No sweat! How to prevent yellow stains and lingering smells on clothing

From gym gear that still smells after a wash to surprise stains that emerge weeks after wear, here is how to prevent perspiration from ruining your wardrobe

My brother and I have a joke thanks to a Russian yoga teacher who said at the beginning of class: “We sweat when we train, so we don’t bleed at war.”

The combination of her delivery, perfect posture and the softly lit studio made us giggle. Her class made us sweat. A lot.

According to Georgia McCorkill, a fashion lecturer at RMIT University, sweat marks are left by “a combination of salts in the sweat and deodorant people are using”. She says, “sweat itself is a sterile thing but when it mixes with the bacteria on the skin, the odours we associate with sweat occur”.

When not handled correctly, sweat marks and odours can be stubborn. Here’s some advice on how to avoid them.

Wash your clothes promptly

Stains and odours are caused when bacteria forms on fabric, so the best thing to do is launder clothing soon after each wear. As McCorkill puts it: “The longer you leave sweat on clothing, the greater the bacterial growth.”

Ryan Mannix, a yoga teacher and former professional athlete, goes through “a lot of athletic gear washes”. He recommends airing out clothes on the side of laundry baskets “so they’re never sitting at the bottom sweaty” and machine washing everything on a cold cycle with a liquid detergent before hanging it out to dry.

A laundry basket with a pink t-shirt draped over one side
Dangling your sweatiest clothes over the side of the laundry basket, so they get a bit of air, is helpful prior to washing. Photograph: Image Source/Getty Images/Vetta

McCorkill points out that it’s important to balance prompt washing with not over laundering, which can be wasteful. She suggests wearing the same thing a few days in a row before putting it in the wash. A lot of athletic gear is made from synthetic fibres such as polyester and elastane, so consider using a washing bag to prevent microfibre pollution.

Sweat stains can be sneaky

McCorkill flags that sometimes stains on special-occasion wear, such as silk, aren’t immediately apparent so the garment is put away without dry-cleaning or laundering. If the fabric is particularly delicate, the sweat might cause a reaction over time, resulting in an odour or stain that appears months later. A quick hand wash or drop-off at the dry cleaner’s can prevent this.

When possible, wearing a cotton undershirt that can absorb underarm sweat and stand up to more frequent laundering may also help extend the life of collared shirts and silk blouses.

Spot clean the sweatiest areas

A person partially hand washing a blue blouse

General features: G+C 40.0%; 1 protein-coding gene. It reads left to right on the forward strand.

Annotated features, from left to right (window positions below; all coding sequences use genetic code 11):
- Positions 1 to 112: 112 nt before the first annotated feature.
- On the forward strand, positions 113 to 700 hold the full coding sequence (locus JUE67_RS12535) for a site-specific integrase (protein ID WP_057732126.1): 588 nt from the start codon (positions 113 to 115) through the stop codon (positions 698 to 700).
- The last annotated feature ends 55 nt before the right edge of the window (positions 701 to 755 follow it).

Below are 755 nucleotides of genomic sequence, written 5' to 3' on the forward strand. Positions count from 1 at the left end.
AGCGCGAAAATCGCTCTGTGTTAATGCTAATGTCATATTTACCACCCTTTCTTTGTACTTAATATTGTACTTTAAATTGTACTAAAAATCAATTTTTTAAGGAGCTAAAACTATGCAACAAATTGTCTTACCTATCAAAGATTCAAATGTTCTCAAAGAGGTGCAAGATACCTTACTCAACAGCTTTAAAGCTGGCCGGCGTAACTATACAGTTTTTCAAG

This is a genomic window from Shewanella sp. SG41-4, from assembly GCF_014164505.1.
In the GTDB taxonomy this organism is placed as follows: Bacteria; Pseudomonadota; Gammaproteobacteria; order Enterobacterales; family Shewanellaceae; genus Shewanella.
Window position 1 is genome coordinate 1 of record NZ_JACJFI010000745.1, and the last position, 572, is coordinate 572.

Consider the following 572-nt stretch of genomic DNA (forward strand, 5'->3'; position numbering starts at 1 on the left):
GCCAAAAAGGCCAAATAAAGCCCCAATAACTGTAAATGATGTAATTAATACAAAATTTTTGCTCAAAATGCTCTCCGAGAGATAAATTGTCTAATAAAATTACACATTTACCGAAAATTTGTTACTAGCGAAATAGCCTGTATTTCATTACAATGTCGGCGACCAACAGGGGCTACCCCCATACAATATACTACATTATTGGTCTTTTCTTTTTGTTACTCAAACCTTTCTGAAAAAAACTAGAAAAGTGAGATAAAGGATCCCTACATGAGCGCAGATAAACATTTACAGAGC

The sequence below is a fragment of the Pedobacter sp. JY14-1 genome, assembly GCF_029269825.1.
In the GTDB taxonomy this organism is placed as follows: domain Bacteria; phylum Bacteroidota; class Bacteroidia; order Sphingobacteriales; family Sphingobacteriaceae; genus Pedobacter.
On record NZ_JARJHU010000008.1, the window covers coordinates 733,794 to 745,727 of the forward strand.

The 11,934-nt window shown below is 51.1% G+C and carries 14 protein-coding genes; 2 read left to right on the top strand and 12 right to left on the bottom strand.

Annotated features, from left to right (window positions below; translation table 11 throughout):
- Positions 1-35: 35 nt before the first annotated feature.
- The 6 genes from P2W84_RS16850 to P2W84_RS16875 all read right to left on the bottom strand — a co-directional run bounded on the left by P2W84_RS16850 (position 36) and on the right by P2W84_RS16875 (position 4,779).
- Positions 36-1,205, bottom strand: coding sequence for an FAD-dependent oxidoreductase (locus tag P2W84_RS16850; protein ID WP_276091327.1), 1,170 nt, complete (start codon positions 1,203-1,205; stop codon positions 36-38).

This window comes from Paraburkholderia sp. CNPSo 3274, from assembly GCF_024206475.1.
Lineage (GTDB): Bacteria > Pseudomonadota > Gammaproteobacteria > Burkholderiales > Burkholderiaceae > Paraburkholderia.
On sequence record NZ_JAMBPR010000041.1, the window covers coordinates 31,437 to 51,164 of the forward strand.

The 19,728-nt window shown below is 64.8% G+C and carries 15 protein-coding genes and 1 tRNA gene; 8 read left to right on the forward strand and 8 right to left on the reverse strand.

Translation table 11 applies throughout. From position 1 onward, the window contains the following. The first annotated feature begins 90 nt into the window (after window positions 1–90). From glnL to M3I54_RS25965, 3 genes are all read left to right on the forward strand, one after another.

Spot cleaning only the sweaty part of a garment, with a product designed specifically for that purpose, can help. Photograph: CasarsaGuru/Getty Images

The founder of Byron Bay athleisure-wear brand Nagnata, Laura-May Gibbs, recommends “doing a spot clean right after you exercise”, with a natural soap such as coconut oil or eucalyptus.

McCorkill agrees spot cleaning is a good idea because sweat stains can require more attention or higher temperatures than the recommended wash cycle for the rest of the garment. She suggests using “a laundry product designed for spot treating” but to be “careful not to rub too hard on fabrics that might snag or woollen fabrics that might felt”.

Choose natural fibres and natural deodorants

Due to their distinctive properties, natural fibres such as cotton, wool and silk react differently to sweat than synthetic fibres such as polyester and elastane.

McCorkill says polyester “has a complicated relationship with sweat because it absorbs the oily sweat from under the arms”, which causes long-term odour. She says “everyone can think of a polyester top they’ve washed and put on again and it still smells”.

This is in part because polyester has the same molecular makeup as plastic, so it doesn’t breathe. A 2016 study from Norway found that even odour-control synthetic fabrics smell worse than natural fibres over time.

The way to avoid this is by choosing natural fibres such as cotton and wool that respond to the body’s temperature and reduce sweating. Gibbs says “the more natural the fibre, the less likely you are to produce an odour”. The same goes for your deodorant, she adds: “When you take the aluminium out of your antiperspirant, you are less likely to produce sweat marks.”

When all else fails

McCorkill suggests cutting out stained armpits, or the portion of the fabric causing the odour, and replacing it with a patch of fresh fabric. In the case of polyester garments that have a persistent smell, the area could be replaced with a natural fibre, solving future problems.

If transforming a blouse into a sleeveless top or adding a cotton underarm gusset is beyond your sewing skills, these can be done easily by a professional tailor.

Perhaps unsurprisingly, Mannix and Gibbs both advocate for leaving sweat marks alone on gym gear. With a laugh, Mannix admits: “If there’s a stain, I usually leave it.”

Gibbs is adamant they should be worn with pride: “You worked hard for those sweat marks!” So hopefully now … you don’t bleed at war.


Lucianne Tonti

The GuardianTramp

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